The experience of being a part of a mass of humanity is surely a subjective one. Mark Twain, after attending the kumbh in 1895, said: “It is wonderful, the power of a faith like that, that can make multitudes upon multitudes of the old and weak and the young and frail enter without hesitation or complaint upon such incredible journeys and endure the resultant miseries without repining. It is done in love, or it is done in fear; I do not know which it is. No matter what the impulse is, the act born of it is beyond imagination.”

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14 January, 2010

Over 1,00,000 sing Vande Mataram together



Above: Inspired by H.H. Sri Sri Ravi Shankar, 2750 Hindustani Classical vocalists & over 1,00,000 strong audience sing India's National Song 'Vande Mataram'

07 January, 2010

Global Warming & Vegetarian Food



Global warming has reached alarmingly dangerous proportions and governments all over the world now are taking measures to contain it. It is our collective responsibility to join in these efforts in all our capacities to save our precious planet.

A 2006 United Nations report summarized the devastation caused by the meat industry by calling it "one of the top two or three most significant contributors to the most serious environmental problems, at every scale from local to global."(1) Everybody today is aware that the environmental cost for producing a meat-based diet is monumentally higher than a vegetarian one.(2,3) These costs have escalated to enormous proportions and now pose as very disturbing details.(4,5,6)

Additionally, more and more people are increasingly becoming aware of the unhygienic and cruel practises involved in producing meat. Apart from the horrible treatment given to animals reared for meat, they are also injected with harmful chemicals and hormones to add bulk to their bodies(7), which show strong signs of being poisonous for human consumption(8,9). Consequently, health agencies are also recommending people to reduce meat consumption(10).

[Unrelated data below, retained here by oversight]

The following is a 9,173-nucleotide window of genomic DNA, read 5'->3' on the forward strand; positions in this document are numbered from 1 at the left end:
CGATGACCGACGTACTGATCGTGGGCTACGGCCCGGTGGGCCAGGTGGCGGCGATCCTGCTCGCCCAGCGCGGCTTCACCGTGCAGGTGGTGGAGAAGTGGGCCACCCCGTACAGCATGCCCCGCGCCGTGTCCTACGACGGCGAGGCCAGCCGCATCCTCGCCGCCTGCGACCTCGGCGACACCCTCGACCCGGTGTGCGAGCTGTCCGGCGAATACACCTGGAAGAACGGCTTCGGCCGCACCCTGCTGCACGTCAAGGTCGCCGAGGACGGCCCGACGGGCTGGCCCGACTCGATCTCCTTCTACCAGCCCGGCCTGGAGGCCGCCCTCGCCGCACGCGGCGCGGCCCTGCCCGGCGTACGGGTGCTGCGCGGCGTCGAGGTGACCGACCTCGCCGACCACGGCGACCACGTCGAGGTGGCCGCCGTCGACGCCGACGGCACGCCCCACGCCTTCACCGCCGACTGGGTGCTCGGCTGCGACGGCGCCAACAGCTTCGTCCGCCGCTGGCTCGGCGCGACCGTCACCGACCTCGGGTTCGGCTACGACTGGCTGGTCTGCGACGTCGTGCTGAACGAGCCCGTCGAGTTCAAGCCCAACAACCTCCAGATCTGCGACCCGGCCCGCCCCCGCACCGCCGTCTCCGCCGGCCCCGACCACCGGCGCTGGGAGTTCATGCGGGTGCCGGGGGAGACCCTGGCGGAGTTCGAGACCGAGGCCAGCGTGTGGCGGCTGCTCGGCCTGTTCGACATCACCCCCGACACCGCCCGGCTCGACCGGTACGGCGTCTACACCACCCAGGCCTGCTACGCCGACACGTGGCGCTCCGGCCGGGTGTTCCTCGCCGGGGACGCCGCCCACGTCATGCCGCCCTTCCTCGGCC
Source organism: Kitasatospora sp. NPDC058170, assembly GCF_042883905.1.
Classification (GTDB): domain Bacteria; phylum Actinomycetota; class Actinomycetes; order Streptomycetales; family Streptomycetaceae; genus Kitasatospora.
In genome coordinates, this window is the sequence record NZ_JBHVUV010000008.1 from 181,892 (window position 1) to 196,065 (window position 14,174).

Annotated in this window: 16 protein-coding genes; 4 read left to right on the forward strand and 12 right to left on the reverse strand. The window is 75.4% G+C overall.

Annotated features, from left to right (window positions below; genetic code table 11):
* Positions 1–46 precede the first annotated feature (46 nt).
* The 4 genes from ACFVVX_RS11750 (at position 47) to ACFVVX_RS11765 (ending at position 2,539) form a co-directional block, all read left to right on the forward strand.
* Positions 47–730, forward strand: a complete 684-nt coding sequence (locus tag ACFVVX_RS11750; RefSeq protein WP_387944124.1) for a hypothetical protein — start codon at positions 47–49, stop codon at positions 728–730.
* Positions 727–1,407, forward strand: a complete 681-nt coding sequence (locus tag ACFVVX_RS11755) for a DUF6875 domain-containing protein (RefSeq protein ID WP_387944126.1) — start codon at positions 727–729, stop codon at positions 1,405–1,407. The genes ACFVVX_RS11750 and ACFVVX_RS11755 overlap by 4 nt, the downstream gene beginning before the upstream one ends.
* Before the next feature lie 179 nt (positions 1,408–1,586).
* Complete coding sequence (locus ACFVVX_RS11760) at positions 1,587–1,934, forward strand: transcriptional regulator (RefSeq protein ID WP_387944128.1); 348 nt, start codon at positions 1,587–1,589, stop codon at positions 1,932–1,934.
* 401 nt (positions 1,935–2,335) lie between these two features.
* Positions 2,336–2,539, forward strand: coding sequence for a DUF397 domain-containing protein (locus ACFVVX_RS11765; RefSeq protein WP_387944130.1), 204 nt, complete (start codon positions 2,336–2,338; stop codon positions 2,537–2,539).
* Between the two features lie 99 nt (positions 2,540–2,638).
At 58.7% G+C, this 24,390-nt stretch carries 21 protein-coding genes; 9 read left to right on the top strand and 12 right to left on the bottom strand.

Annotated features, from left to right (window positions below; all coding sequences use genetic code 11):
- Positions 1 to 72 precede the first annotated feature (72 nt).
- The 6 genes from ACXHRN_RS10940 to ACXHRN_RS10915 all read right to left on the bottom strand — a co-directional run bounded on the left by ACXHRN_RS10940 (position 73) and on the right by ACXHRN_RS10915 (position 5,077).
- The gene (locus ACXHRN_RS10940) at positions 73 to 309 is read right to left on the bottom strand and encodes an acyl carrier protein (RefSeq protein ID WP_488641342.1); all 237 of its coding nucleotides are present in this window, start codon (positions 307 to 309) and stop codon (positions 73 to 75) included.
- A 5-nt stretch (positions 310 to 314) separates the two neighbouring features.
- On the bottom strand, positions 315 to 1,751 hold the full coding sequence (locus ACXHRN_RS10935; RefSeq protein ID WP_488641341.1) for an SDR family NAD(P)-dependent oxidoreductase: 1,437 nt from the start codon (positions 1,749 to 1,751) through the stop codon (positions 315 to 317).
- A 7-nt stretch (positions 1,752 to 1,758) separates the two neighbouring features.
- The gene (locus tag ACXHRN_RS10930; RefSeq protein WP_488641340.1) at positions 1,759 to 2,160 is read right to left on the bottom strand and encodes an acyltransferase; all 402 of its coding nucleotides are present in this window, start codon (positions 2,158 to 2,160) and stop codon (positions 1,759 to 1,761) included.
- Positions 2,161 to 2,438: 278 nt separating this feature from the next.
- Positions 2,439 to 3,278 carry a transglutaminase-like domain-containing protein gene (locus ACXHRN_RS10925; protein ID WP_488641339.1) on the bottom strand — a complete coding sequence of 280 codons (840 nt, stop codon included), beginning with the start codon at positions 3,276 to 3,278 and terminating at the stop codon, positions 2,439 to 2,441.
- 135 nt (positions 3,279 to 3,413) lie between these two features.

It has been established that if a small fraction of the population brings down the meat consumption, by even a little bit, it will do wonders for the environment. Leading researchers all over the world have started recommending a vegetarian diet.(11,12)

Footnotes

(1) Livestock's Long Shadow - Environmental Issues and Options is a United Nations report, released by the Food and Agriculture Organisation of the United Nations (FAO) on 29 November 2006 that "aims to assess the full impact of the livestock sector on environmental problems, along with potential technical and policy approaches to mitigation".

(2) New Scientist, 18 July 2007 by Daniele Fanelli. Magazine Issue 2613. The article summarises the conclusions of a study by Akifumi Ogino of the National Institute of Livestock and Grassland Science in Tsukuba, Japan, and colleagues. Their analysis showed that producing a kilogram of beef leads to the emission of greenhouse gases with a warming potential equivalent to 36.4 kilograms of carbon dioxide. It also releases fertilising compounds equivalent to 340 grams of sulphur dioxide and 59 grams of phosphate, and consumes 169 megajoules of energy. In other words, a kilogram of beef is responsible for the equivalent of the amount of CO2 emitted by the average European car every 250 kilometres, and burns enough energy to light a 100-watt bulb for nearly 20 days.

(3) Water Inputs in California Food Production by Marcia Kreith Davis, CA, September 27, 1991.